• While it’s been thoroughly discussed about the loss of a great tactical option by Chavez dropping out the GC yesterday, it will allow him to get up the road on big multi-climb stages, legitimately not work too much, and be there when needed once the (so far) awesome Jack H and Roman K have done all the work they can do…
      For me it’s still about Tom D and that time trial .
      And as we’ve seen many times in the past, allot of unexpected things can happen. I note even in the write up above that there are winding roads, poor surfaces, smooth cobbles… and possible rain.
      Who knows what will happen today??

        • Counterexample just a few hours earlier: Sky working for Bernal in California. But yes, marketing considerations play a role in team tactics. Which is why Spanish teams prefer Spanish speaking stars, and English teams prefer English speaking stars. It works better in interviews for the home crowd.

        • That seems like a nonsense comment based on Chavez speaking excellent english and being generally a sponsors dream, and Yates being a monotone curmudgeon. Chavez was behind on GC already, has a worse TT and said openly several times that Yates was the leader. now he’s been dropped, so there is no story here. people are so damn suspicious!

          • actually since Yates got the pink jersey he’s opened up in his interviews and been quite verbose at times… maybe another sign of burgeoning confidence and maturity?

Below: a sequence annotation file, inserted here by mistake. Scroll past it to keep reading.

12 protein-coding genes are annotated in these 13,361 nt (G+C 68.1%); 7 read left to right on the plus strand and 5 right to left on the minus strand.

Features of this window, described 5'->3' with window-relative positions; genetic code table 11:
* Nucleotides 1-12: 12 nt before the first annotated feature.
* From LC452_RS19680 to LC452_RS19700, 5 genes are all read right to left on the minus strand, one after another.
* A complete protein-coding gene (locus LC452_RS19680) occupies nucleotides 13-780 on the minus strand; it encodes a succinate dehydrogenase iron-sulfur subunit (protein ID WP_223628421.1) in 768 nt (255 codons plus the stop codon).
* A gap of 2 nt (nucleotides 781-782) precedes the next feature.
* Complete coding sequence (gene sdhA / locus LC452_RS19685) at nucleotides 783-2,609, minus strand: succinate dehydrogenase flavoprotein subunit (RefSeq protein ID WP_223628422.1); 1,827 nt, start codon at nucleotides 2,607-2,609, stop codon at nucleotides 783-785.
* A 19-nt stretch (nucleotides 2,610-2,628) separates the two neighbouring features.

• Describing Yates as a “monotone curmudgeon” is a most splendid compliment to a man who hails from Bury, and I suspect he will accept it as such.

  10. Chavez’s bad moment happened very early in the race, on the first climb. If I’m not mistaken the break had gone as well. The other teams saw an opportunity to get rid of one of the main threats and did so. I’m just wondering though, would the same thing had happened if Yates himself had struggled off the first climb?

    You can argue that “the race wasn’t on” at the time, so did the bunch do it because Chaves hasn’t got the Maglia Rosa or the stature of other GC leaders? If Yates, Dumoulin or hypothetically Froome if he was only 30secs behind Yates, would the same thing had happened or would the bunch let them come back because the break had gone clear and “the race wasn’t on”?

    • Not at all, that sort of consideration is only usually applied in the case of a crash or, maybe, mechanical. If Yates had been dropped the other teams would have put the boot in, probably even more so.

    • I would think – and hope (it’s a race) – so. It’s a totally legitimate tactic and the only sensible thing to do if a competitor is suffering. (Maybe different if it’s a mechanical, but poor form/crashing is just part of the race.)

    • There’s no such thing as “don’t attack a leader if he’s struggling on the first climb of the day” in any written or unwritten rule.
      Where do you get this idea from? The opposite is true. If the leader struggles on first climb, you go full speed. It’s a race, no Ponyhof.

  11. As it stands I don’t see that Yates needed the tactical advantage of Chaves also high in GC to win. Yates is simply the strongest climber here through 10 stages. He’ll win it through his own strength on the climbs or not at all. Zoncolan will tell us much.

  12. With regard to Chaves bad day, who knows. Listening to a typically open sounding interview with White he clearly didn’t have the answer, he speculated about allergies in looking for an answer but he very clearly didn’t know what went wrong.